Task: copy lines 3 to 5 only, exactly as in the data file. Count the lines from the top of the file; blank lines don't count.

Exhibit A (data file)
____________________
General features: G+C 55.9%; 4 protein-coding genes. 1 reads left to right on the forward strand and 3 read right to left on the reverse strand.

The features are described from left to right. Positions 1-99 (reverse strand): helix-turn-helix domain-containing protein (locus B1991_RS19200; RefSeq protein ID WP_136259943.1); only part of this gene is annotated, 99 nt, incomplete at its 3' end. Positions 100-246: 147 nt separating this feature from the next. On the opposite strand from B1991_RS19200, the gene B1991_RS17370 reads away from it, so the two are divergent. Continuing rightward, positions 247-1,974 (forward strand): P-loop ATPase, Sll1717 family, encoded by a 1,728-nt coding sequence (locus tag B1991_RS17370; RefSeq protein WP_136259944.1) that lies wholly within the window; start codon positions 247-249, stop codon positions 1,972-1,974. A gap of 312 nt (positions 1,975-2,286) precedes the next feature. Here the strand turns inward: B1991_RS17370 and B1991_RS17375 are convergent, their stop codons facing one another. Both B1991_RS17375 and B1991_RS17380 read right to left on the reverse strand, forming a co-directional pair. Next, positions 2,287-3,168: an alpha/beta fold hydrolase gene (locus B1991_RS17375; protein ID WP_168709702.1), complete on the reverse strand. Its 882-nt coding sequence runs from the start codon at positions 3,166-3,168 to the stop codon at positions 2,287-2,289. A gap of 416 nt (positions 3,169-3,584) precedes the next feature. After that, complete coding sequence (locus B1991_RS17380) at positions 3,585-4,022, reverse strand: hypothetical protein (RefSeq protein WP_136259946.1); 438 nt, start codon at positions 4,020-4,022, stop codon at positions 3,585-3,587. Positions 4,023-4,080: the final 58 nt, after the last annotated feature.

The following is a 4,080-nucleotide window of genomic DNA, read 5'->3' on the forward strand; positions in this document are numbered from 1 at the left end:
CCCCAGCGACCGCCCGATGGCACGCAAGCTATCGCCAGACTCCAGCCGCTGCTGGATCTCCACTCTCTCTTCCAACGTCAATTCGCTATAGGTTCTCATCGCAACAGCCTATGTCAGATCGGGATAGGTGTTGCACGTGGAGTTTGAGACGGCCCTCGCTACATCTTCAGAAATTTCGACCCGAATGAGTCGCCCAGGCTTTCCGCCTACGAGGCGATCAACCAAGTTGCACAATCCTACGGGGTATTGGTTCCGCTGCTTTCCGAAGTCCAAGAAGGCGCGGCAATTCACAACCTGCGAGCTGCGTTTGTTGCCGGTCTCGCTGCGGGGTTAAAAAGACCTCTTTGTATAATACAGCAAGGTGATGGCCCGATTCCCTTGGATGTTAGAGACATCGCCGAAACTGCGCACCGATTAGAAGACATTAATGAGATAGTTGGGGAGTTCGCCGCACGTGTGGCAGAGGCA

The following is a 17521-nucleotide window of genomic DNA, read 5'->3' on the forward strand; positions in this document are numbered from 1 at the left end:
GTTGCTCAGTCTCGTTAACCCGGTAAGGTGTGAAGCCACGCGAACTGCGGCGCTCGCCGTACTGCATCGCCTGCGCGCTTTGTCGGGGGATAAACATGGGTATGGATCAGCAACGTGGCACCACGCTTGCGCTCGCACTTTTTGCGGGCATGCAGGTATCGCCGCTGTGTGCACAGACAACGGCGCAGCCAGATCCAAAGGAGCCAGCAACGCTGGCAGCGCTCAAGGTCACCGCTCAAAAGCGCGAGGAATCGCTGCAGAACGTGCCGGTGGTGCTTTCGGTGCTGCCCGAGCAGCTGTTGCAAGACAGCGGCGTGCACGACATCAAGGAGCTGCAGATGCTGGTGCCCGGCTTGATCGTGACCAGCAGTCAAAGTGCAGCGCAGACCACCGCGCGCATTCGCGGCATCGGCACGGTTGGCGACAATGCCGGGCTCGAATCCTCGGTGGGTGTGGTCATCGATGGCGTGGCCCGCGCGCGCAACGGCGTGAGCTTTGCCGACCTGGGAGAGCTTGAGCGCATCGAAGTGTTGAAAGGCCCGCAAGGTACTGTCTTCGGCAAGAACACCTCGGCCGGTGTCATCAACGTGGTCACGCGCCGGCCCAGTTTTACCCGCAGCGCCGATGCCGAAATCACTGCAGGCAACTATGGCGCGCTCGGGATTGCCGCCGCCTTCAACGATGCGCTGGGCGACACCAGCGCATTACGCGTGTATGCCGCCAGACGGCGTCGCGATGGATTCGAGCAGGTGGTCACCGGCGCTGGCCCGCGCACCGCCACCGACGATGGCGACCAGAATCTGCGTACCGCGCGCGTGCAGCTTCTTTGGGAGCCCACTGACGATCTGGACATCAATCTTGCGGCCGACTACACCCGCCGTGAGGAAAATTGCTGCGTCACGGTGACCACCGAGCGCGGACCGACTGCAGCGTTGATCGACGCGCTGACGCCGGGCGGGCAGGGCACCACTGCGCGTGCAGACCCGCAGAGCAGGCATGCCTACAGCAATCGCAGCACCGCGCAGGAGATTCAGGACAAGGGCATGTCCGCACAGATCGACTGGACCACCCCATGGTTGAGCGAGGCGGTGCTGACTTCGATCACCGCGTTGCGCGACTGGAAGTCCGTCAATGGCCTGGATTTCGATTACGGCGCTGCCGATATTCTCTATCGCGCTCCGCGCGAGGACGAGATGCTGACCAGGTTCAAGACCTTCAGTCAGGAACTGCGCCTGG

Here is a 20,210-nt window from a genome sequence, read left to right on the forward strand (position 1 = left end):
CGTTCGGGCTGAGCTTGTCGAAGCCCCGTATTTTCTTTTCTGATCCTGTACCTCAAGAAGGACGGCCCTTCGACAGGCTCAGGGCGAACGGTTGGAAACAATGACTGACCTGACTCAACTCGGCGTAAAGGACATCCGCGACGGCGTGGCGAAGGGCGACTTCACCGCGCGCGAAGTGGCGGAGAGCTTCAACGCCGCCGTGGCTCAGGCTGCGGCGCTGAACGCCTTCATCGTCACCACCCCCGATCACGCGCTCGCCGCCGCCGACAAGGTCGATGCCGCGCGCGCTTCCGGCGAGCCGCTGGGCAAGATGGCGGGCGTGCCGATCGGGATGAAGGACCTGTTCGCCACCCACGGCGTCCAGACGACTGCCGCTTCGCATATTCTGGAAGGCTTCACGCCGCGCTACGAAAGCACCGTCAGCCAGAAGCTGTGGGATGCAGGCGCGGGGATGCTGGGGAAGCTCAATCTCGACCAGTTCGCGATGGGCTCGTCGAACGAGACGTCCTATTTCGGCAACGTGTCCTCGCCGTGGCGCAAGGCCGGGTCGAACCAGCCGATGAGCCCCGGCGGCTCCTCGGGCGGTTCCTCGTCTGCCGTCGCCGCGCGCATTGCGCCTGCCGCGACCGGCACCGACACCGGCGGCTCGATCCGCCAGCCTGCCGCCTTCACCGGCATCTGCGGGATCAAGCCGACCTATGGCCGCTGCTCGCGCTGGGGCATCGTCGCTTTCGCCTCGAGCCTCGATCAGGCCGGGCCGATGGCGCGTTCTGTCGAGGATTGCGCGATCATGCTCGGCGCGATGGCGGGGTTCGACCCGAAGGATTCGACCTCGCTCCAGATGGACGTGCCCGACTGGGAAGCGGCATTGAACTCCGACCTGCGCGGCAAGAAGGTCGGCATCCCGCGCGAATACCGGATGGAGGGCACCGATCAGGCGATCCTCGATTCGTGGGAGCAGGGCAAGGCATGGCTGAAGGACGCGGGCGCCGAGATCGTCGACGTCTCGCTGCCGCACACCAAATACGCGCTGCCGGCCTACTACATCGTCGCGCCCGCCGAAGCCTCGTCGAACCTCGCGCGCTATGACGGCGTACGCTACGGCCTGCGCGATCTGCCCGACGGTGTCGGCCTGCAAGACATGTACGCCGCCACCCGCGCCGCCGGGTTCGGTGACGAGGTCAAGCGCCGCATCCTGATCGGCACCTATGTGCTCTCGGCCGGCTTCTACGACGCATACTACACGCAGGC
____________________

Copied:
The following is a 4,080-nucleotide window of genomic DNA, read 5'->3' on the forward strand; positions in this document are numbered from 1 at the left end:
CCCCAGCGACCGCCCGATGGCACGCAAGCTATCGCCAGACTCCAGCCGCTGCTGGATCTCCACTCTCTCTTCCAACGTCAATTCGCTATAGGTTCTCATCGCAACAGCCTATGTCAGATCGGGATAGGTGTTGCACGTGGAGTTTGAGACGGCCCTCGCTACATCTTCAGAAATTTCGACCCGAATGAGTCGCCCAGGCTTTCCGCCTACGAGGCGATCAACCAAGTTGCACAATCCTACGGGGTATTGGTTCCGCTGCTTTCCGAAGTCCAAGAAGGCGCGGCAATTCACAACCTGCGAGCTGCGTTTGTTGCCGGTCTCGCTGCGGGGTTAAAAAGACCTCTTTGTATAATACAGCAAGGTGATGGCCCGATTCCCTTGGATGTTAGAGACATCGCCGAAACTGCGCACCGATTAGAAGACATTAATGAGATAGTTGGGGAGTTCGCCGCACGTGTGGCAGAGGCA

The following is a 17521-nucleotide window of genomic DNA, read 5'->3' on the forward strand; positions in this document are numbered from 1 at the left end: